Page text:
Rhubarb is a cultivated plant in the genus Rheum in the family Polygonaceae. It is a herbaceous perennial growing from thick rhizomes. Different plants have been called "rhubarb" in English and used for two distinct purposes; the roots of some species were first used in medicine. The fleshy, edible stalks of other species and hybrids were cooked and used for food; the large, triangular leaves contain high levels of oxalic acid. The small flowers are grouped in large compound leafy greenish-white to rose-red inflorescences; the precise origin of culinary rhubarb is unknown. The species Rheum rhabarbarum and R. rhaponticum were grown in Europe before the 18th century and used for medicinal purposes. By the early 18th century, these two species and a possible hybrid of unknown origin, R. × hybridum, were grown as vegetable crops in England and Scandinavia. They hybridize, culinary rhubarb was developed by selecting open-pollinated seed, so that its precise origin is impossible to determine. In appearance, culinary rhubarb varies continuously between R. rhabarbarum.
However, modern rhubarb cultivars are tetraploids with 2n = 44, in contrast to 2n=22 for the wild species. Although rhubarb is a vegetable, it is put to the same culinary uses as fruits; the leaf stalks can be used raw, when they have a crisp texture, but are most cooked with sugar and used in pies and other desserts. They have a tart taste. Many cultivars have been developed for human consumption, most of which are recognised as Rheum × hybridum by the Royal Horticultural Society. Rhubarb is grown and with greenhouse production it is available throughout much of the year. Rhubarb grown in hothouses is called "hothouse rhubarb", is made available at consumer markets in early spring, before outdoor cultivated rhubarb is available. Hothouse rhubarb is brighter red and sweeter-tasting than outdoor rhubarb. In temperate climates, rhubarb is one of the first food plants harvested in mid- to late spring, the season for field-grown plants lasts until the end of summer. In the United Kingdom, the first rhubarb of the year is harvested by candlelight in forcing sheds where all other light is excluded, a practice that produces a sweeter, more tender stalk.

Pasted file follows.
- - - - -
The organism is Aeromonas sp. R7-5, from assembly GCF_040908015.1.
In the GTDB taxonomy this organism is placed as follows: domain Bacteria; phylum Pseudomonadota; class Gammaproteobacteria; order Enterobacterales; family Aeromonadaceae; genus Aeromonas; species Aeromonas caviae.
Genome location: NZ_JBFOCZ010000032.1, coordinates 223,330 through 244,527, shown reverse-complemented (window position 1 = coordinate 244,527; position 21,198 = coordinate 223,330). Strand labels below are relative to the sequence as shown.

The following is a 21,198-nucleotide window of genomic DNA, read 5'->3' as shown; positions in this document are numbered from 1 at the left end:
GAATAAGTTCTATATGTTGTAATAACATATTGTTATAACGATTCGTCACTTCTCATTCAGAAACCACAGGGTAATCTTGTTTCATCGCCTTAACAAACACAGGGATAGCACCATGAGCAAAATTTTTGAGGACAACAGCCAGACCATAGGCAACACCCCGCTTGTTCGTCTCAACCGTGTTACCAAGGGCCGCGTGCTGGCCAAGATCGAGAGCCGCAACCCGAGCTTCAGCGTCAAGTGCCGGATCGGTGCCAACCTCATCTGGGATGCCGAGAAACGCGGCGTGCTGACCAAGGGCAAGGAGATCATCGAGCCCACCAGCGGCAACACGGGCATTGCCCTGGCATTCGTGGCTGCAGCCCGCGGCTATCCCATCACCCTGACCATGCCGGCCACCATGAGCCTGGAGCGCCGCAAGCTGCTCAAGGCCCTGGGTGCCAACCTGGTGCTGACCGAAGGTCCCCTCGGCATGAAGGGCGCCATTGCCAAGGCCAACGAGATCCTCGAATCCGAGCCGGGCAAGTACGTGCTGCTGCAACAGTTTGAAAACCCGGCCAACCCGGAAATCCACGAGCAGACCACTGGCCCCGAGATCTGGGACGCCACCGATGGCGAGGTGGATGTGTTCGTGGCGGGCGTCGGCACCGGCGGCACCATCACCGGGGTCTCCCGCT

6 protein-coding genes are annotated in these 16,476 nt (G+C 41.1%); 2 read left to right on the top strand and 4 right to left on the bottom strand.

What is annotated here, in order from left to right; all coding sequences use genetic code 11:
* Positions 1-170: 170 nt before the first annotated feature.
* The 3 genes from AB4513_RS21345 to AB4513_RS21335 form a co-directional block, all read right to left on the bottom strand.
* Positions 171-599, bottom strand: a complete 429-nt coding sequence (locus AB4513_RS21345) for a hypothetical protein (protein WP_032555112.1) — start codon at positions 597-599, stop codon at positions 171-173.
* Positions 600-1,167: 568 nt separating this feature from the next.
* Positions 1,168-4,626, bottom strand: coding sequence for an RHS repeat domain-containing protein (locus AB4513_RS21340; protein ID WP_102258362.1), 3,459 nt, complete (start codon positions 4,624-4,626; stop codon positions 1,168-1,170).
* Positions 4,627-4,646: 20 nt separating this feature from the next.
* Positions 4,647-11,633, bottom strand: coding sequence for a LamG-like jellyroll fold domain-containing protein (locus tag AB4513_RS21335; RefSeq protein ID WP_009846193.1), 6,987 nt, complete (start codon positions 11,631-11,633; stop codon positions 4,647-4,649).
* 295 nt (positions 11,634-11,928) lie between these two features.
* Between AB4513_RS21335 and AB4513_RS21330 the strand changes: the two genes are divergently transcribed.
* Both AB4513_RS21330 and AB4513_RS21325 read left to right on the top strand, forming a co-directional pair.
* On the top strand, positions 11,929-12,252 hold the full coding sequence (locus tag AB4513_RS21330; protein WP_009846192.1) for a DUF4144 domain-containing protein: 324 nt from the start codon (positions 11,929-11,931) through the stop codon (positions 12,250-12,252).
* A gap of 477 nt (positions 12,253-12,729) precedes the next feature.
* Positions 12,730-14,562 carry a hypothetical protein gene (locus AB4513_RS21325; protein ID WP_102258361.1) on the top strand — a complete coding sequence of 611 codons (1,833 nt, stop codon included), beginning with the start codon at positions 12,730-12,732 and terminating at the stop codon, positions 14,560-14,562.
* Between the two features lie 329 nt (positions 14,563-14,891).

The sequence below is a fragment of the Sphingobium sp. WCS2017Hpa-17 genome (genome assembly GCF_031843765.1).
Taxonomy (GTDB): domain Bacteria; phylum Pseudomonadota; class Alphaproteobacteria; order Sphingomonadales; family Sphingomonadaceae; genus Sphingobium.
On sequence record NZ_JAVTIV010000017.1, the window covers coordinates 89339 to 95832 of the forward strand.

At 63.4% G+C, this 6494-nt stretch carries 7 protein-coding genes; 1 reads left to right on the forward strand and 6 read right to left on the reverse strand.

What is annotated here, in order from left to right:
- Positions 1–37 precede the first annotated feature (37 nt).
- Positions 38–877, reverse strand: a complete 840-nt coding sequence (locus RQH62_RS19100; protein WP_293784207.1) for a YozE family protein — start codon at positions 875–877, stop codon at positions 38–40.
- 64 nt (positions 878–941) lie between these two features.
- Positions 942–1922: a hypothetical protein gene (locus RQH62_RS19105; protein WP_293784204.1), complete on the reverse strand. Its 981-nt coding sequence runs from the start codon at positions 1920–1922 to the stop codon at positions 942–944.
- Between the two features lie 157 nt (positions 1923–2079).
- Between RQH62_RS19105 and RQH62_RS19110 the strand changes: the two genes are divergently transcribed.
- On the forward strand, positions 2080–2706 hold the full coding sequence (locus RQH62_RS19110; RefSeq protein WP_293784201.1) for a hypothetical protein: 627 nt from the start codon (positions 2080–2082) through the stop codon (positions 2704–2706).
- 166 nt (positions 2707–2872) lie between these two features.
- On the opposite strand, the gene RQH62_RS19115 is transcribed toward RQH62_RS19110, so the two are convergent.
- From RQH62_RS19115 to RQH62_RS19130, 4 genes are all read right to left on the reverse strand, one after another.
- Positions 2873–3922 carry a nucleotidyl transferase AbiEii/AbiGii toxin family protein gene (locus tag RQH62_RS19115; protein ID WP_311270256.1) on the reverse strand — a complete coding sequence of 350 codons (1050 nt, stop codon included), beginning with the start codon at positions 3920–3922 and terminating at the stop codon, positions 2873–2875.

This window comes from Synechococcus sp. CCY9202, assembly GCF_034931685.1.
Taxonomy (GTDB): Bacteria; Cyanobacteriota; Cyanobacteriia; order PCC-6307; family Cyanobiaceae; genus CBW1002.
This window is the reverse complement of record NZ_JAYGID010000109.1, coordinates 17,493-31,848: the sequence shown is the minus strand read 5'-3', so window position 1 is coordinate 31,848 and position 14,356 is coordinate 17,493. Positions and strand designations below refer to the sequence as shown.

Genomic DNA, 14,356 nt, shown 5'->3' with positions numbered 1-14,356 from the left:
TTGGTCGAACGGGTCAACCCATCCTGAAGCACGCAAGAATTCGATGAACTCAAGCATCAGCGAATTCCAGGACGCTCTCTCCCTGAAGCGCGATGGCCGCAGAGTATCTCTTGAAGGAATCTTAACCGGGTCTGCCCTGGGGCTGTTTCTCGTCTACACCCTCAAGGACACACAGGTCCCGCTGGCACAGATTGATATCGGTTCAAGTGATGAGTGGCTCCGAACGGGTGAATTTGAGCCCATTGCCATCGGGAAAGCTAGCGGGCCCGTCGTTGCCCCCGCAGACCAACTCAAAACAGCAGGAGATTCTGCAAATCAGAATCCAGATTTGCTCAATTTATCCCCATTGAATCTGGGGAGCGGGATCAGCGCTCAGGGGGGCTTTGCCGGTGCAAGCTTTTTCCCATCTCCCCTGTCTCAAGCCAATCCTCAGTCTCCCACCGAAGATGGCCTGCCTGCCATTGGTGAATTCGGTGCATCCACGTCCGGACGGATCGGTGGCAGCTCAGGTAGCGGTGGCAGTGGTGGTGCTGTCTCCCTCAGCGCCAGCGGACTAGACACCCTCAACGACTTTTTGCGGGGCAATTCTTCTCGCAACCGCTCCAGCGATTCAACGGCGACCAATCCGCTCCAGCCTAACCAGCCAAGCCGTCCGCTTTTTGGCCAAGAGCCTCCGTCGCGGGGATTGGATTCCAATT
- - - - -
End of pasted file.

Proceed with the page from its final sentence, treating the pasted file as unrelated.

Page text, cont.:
These sheds are dotted around the "Rhubarb Triangle" between Wakefield and Morley. In the northwestern US states of Oregon and Washington, there are two harvests, from late April to May and from late June into July. Rhubarb is ready to consume as soon as harvested, freshly cut stalks are firm and glossy. Rhubarb damaged by severe cold should not be eaten, as it may be high in oxalic acid, which migrates from the leaves and can cause illness; the colour of rhubarb stalks can vary from the associated crimson red, through speckled light pink, to light green. Rhubarb stalks are poetically described as "crimson stalks"; the colour results from the presence of anthocyanins, varies according to both rhubarb variety and production technique. The colour is not related to its suitability for cooking: The Chinese call rhubarb "the great yellow", have used rhubarb root for medicinal purposes for thousands of years, it appears in The Divine Farmer's Herb-Root Classic, thought to have been compiled about 1,800 years ago.